You may use sharpSerializer free of charge for any purpose.

Though sharpSerializer is no more Beta, is reliable and stable.., it's still young, it's a baby.

Don't leave the baby alone!

To grow a healthy baby, don't ask - how to donate ;-)

Instead just place a link to sharpSerializer or recommend it to your friends.

Let's grow the baby together!

Pawel Idzikowski
Author of sharpSerializer
New - sharpSerializer on CodePlex
sharpSerializer is now on GitHub!


What is sharpSerializer?

sharpSerializer is an open source XML and binary serializer for .NET.
Why sharp? Because it was developed with C#. Why Serializer? Because it should primarily replace the built in XmlSerializer. Actually sharpSerializer can serialize to Xml and to its own binary format. However after providing it with custom writers, it can serialize data to other text formats like Json or other encrypted, compressed, optimized etc. binary streams.

If you are tired of marking your data model with plenty of attributes, or passing in advance to your current serializer all the types you could ever serialize - there is a solution - a free tool for such an easy and quick object serialization.
Please refer to GitHub for the latest version of SharpSerializer.

Why is sharpSerializer better then the XmlSerializer?

sharpSerializer can serialize everything what the XmlSerializer can, but easier. Additionaly it offers some extra features.

Types to serialize
Multidimensional arrays, nested arrays, array-of-arrays cross024
Polymorphic properties (where property value is inherited from the property type - is its subtype)
Generic types with polymorphic arguments (i.e. MyGenericClass<AbstractArgumentClass>) cross024 check024
Generic listings (i.e. Dictionary<K,T>) cross024 check024
Polymorphic listings (Collection, Dictionary, single dimensional array, multidimensional array) cross024 check024
Listings of generic types with polymorphic arguments (i.e. an array IMyGenericInterface<MyAbstractClass>[,,]) cross024 check024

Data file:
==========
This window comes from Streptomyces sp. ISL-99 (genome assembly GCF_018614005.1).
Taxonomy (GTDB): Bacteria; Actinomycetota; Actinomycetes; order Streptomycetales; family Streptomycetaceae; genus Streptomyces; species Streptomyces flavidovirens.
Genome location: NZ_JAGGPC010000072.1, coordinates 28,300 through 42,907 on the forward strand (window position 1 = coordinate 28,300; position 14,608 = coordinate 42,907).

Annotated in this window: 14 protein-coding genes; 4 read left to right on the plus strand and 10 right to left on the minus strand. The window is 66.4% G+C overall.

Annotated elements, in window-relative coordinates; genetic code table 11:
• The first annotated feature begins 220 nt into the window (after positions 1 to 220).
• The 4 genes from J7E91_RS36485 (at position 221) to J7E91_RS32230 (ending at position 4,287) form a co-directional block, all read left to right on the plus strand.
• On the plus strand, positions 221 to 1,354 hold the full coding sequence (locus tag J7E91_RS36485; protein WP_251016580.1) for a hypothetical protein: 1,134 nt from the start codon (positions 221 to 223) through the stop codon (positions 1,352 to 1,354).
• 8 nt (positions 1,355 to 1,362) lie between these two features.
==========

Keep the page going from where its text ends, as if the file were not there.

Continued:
Multidimensional arrays
It does not matter, how many dimensions or nested arrays an array has, 1,2,3...8. As the element type there can be a primitive type, complex object, generic type or nested collection - sharpSerializer can serialize all of them.

Polymorphic properties
There is property of type IMyInterface in a class. But as the property value contains an instance of a class MyClass, which implements IMyInterface. This is the polymorphic property. XmlSerializer could serialize such a property, only if provided in advance with the both types (IMyInterface and MyClass) in its Serialize() method. sharpSerializer can serialize such an object without additional type definitions nor marking your model with attributes.

Generic types with polymorphic arguments
Some generic class of type MyGenericClass<AbstractDataClass> contains an instance of RealDataClass which is inherited from the AbstractDataClass. This is a polymorphic argument, which the sharpSerializer can automatic detect and serialize.

Generic dictionaries
With sharpSerializer you can serialize generic Dictionary<K,T> where K and T are of a complex type or even nested dictionary.

Polymorphic listings